WA Chapter Provides Testimony on Why Hunting is Conservation

Public Testimony given on 10/28/22 at the WDFW Commission Meeting:

Good morning, Commissioners, my name is Dan Wilson and I’m the co-chair of the Washington Chapter of Backcountry Hunters & Anglers. During the wildlife committee meeting on Oct 13, I was disappointed when a commissioner cast doubt on the idea that hunting plays a primary role in conservation and I feel the recurring obligation to clarify the interdependency of hunting and conservation before this body. Of course economic data is clear: department funding, direct donations, land transfers, habitat improvements, duck stamps and excise taxes are just a small sampling of the billions invested by outdoorsmen & women. But the impact of hunting isn’t limited to dollars and should be judged on the outcomes.

Following the decimation of urban-driven market hunting, it is recreational hunting, the individual passion for wildlife and ethical pursuit that has been a cornerstone of US wildlife recovery and sound management, and the numbers bear that out: look no further than the historic population data for elk, turkey, whitetail, pronghorn, black bears and Canada goose to see that hunters do not impede conservation- they cultivate it. Perhaps that’s why 75% of Washington residents approve of legal, regulated hunting in the most recent department public survey The cooperative partnership between hunters, anglers, trappers, and federal and state agencies has resulted in the most successful model of fish and wildlife management in the world, restoring populations from coast to coast. Those are the words of Governor Inslee by the way. That is the position of the highest elected official in this state, who appointed you all, and who has felt it necessary to issue multiple formal proclamations affirming hunting and angling contributions to conservation throughout his tenure. And so I think you can understand my confusion when members of this body seem unclear on the mutualism of hunting and conservation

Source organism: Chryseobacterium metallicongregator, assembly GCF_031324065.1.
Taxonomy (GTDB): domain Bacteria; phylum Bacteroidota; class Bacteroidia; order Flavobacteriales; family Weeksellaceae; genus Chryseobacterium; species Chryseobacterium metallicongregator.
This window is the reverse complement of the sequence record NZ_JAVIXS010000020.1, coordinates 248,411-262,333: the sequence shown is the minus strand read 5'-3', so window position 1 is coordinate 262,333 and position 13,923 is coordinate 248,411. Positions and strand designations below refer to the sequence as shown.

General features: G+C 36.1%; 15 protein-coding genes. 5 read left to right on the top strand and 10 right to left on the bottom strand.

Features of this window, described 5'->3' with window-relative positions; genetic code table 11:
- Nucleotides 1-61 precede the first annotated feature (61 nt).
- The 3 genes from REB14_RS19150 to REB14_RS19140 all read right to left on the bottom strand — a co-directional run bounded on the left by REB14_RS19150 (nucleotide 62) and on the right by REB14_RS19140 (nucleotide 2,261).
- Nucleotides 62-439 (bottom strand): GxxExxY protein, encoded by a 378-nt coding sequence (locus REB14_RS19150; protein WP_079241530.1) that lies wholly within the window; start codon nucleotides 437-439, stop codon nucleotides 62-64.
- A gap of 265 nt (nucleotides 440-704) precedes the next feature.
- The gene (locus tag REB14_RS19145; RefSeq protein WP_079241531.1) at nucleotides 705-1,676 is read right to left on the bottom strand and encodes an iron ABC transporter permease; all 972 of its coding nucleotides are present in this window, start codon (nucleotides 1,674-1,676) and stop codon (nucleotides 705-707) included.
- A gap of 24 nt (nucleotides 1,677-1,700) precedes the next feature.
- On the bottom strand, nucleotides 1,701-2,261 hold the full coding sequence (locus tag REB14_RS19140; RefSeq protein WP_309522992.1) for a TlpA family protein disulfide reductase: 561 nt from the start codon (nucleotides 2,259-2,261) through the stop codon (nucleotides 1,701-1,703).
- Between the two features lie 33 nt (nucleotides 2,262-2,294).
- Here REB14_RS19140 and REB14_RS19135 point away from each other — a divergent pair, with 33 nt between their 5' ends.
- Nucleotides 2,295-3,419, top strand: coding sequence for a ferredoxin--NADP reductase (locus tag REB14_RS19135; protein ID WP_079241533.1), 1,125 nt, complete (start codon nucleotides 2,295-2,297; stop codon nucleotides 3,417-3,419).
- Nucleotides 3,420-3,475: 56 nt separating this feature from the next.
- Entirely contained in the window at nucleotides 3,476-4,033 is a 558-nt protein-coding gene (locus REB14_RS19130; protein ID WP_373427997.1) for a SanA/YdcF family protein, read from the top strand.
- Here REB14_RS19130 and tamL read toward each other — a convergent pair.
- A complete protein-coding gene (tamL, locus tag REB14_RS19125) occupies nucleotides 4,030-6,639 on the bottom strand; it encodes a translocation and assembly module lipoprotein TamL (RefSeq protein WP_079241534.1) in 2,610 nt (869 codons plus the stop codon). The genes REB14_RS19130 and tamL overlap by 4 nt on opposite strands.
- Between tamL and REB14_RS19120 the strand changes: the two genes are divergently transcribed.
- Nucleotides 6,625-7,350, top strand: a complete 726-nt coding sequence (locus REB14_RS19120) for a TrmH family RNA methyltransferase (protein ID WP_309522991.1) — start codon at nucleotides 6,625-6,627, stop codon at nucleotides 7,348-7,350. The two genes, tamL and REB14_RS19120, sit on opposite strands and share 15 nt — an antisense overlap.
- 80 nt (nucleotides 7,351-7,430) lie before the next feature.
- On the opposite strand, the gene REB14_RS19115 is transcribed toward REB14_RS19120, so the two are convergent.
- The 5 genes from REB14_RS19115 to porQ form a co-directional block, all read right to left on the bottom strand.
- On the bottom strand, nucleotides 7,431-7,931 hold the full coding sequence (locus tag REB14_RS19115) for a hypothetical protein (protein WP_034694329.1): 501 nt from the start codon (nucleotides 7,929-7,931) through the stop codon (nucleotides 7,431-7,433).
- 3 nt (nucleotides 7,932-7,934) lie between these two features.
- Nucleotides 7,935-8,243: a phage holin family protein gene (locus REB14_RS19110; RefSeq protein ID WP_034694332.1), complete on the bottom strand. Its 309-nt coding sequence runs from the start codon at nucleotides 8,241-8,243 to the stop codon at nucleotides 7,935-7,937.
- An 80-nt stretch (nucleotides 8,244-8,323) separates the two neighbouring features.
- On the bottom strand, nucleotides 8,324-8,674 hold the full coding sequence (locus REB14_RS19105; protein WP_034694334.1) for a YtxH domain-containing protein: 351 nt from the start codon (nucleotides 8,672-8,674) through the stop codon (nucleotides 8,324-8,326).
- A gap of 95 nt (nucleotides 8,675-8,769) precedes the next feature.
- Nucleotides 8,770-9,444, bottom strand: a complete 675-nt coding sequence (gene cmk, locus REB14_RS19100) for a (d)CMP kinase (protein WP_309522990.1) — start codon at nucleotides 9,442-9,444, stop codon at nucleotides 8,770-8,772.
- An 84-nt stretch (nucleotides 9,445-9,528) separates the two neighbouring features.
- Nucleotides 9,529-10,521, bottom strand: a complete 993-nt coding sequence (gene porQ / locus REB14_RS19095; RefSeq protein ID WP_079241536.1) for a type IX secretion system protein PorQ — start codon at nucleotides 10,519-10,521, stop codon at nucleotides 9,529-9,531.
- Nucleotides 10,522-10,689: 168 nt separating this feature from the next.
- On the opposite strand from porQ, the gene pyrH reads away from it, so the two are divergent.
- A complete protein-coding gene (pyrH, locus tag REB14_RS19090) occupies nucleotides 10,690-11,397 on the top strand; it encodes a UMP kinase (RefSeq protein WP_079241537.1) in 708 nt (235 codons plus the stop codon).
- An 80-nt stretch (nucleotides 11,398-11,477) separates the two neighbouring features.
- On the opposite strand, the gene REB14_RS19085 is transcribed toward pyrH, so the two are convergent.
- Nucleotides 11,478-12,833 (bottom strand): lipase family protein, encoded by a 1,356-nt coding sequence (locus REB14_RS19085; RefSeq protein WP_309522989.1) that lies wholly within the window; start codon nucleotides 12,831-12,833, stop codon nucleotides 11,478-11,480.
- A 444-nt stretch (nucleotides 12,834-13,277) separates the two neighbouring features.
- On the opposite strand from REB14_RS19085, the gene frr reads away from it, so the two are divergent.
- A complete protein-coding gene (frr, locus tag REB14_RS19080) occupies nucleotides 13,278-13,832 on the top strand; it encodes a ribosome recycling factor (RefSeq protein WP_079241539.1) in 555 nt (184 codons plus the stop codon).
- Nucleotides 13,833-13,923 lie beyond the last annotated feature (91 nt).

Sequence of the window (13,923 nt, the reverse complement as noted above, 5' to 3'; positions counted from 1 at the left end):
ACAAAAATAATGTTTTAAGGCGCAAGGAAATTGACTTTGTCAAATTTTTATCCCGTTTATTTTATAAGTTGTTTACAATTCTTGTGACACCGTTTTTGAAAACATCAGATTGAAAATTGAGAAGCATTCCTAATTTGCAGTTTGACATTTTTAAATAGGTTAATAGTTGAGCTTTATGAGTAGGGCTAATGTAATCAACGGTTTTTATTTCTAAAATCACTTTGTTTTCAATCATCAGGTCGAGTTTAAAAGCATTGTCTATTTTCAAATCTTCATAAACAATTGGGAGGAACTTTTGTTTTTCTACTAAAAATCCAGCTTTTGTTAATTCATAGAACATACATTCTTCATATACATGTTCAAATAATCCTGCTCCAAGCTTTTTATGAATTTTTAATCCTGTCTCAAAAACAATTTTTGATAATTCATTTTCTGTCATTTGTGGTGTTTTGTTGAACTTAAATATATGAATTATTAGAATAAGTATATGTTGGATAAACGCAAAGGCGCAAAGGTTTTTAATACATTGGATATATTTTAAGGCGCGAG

Any consideration to demote or marginalize hunting’s role in the GMP is antithetical to scientific management. Invocation of the precautionary principle is equally as problematic. Attempts to upend the North American Model without a proven replacement model is reckless, irresponsible and dangerous. To quote President Theodore Roosevelt

“In a civilized and cultivated country, wild animals only continue to exist at all when preserved by sportsmen. The excellent people who protest against hunting, and consider sportsmen as enemies of wildlife, are ignorant of the fact that in reality the genuine sportsman is by all odds the most important factor in keeping the larger and more valuable wild creatures from total extermination”

Finally, I’d like to acknowledge the point made by Mr. Merrell who spoke early this morning. I’d like to extend my gratitude to all the community members who took time away from their liviehoods to speak today. Our voluntary time, treasure and talent is precious, that people choose to spend it here says volumes to their values.

Thank you for your time.

About Chris Hager

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